## 5. Sampling Rates | Page 2

The diagrams below illustrates the effect of two different sampling rates on a single complex periodic waveform which contains both a fundamental frequency and the 12^{th} partial above it (three 8^{ves} and a 5^{th} above the fundamental), resulting in the small nooks and crannies around a sine wave. If the fundamental were A 880 Hz, then the 12^{th} partial would be E 10,560 Hz. According to the Nyquist Theorem, the sampling rate would need to be above the 21,120 samples per second if one wished to represent the upper partial without aliasing. This might be close to the common 22,050 sampling rate of olden days. The examples below are a graphic illustration of how the sampling rate determines the **frequency response** of a system.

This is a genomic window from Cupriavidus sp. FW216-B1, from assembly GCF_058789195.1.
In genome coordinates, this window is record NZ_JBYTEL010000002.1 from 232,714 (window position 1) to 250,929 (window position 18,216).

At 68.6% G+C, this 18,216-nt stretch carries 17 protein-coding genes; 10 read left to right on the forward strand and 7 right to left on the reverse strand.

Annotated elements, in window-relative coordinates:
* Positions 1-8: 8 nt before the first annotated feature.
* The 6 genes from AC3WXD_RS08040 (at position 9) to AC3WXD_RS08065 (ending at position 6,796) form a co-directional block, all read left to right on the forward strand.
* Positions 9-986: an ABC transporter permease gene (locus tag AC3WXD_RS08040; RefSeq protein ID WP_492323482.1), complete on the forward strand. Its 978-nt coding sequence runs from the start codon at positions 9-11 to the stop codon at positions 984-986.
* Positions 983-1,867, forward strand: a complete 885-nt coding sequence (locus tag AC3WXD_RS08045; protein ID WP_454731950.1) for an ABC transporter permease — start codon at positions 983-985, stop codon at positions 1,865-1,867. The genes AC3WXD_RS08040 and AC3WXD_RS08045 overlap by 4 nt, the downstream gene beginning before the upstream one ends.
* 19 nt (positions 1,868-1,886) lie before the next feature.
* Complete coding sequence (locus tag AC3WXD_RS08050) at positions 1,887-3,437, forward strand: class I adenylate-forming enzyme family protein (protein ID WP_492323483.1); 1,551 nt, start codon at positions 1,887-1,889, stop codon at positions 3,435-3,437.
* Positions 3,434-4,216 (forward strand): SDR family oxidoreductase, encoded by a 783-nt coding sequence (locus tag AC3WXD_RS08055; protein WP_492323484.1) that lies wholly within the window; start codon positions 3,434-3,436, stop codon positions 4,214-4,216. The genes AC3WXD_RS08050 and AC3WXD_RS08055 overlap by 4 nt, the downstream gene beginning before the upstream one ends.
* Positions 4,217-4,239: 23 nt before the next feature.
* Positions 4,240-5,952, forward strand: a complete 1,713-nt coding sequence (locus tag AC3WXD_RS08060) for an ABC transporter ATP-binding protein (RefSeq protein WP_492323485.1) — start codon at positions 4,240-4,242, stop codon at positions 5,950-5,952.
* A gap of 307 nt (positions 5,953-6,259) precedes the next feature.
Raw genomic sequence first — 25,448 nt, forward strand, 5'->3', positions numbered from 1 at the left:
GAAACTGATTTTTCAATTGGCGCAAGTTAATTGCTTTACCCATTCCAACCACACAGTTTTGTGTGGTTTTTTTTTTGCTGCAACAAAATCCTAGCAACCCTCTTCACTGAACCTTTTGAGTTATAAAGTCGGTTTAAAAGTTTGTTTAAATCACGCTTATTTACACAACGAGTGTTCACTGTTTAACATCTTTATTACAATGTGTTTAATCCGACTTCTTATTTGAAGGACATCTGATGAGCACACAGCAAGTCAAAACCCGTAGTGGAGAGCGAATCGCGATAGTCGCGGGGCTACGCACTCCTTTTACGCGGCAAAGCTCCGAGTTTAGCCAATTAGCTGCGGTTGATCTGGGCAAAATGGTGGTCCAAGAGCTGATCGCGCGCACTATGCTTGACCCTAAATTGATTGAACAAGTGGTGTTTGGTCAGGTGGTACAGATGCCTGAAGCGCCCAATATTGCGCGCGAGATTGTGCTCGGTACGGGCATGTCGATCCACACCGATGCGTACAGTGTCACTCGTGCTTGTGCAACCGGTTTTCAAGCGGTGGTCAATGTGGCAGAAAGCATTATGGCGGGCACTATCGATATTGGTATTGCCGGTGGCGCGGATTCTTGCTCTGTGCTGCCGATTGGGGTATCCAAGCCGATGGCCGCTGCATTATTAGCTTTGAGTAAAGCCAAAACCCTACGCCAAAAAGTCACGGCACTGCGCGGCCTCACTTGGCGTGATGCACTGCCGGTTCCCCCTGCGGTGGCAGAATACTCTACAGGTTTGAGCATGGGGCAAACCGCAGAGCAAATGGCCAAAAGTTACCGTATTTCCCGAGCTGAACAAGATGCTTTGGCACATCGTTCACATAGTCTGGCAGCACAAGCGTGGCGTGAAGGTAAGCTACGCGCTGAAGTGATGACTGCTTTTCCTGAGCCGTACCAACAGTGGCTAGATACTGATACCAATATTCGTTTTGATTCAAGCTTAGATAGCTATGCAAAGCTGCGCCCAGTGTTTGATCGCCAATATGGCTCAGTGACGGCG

Pictured below, at a sampling rate of four times the fundamental frequency (3,520 samples per second if the fundamental were A880), represented by the red spheres, one is able to digitally represent the fundamental frequency (indicated by the heavier blue lines) but not the higher partial, which would alias if not filtered out prior to entering the system. This demonstrates a very limited frequency response at a low sample rate.

Pictured below is the same waveform (A880+E10,560) sampled at *just 2x the highest frequency*, which is 21,120 samples per second. Notice ('cause we got lucky), it just barely represents both the fundamental AND the upper partial, represented by the digitized blue line.

In a real-world analog-to-digital conversion, as pitches get higher, more and more of their upper partials both leave the audio range, and exceed the Nyquist frequency. These would be filtered out, even if they could be reproduced. Just one octave higher for our example, and the 12^{th} partial of A1,760, which would be E21,120 would be out audio range, though at a 44.1K sampling rate, would still not alias.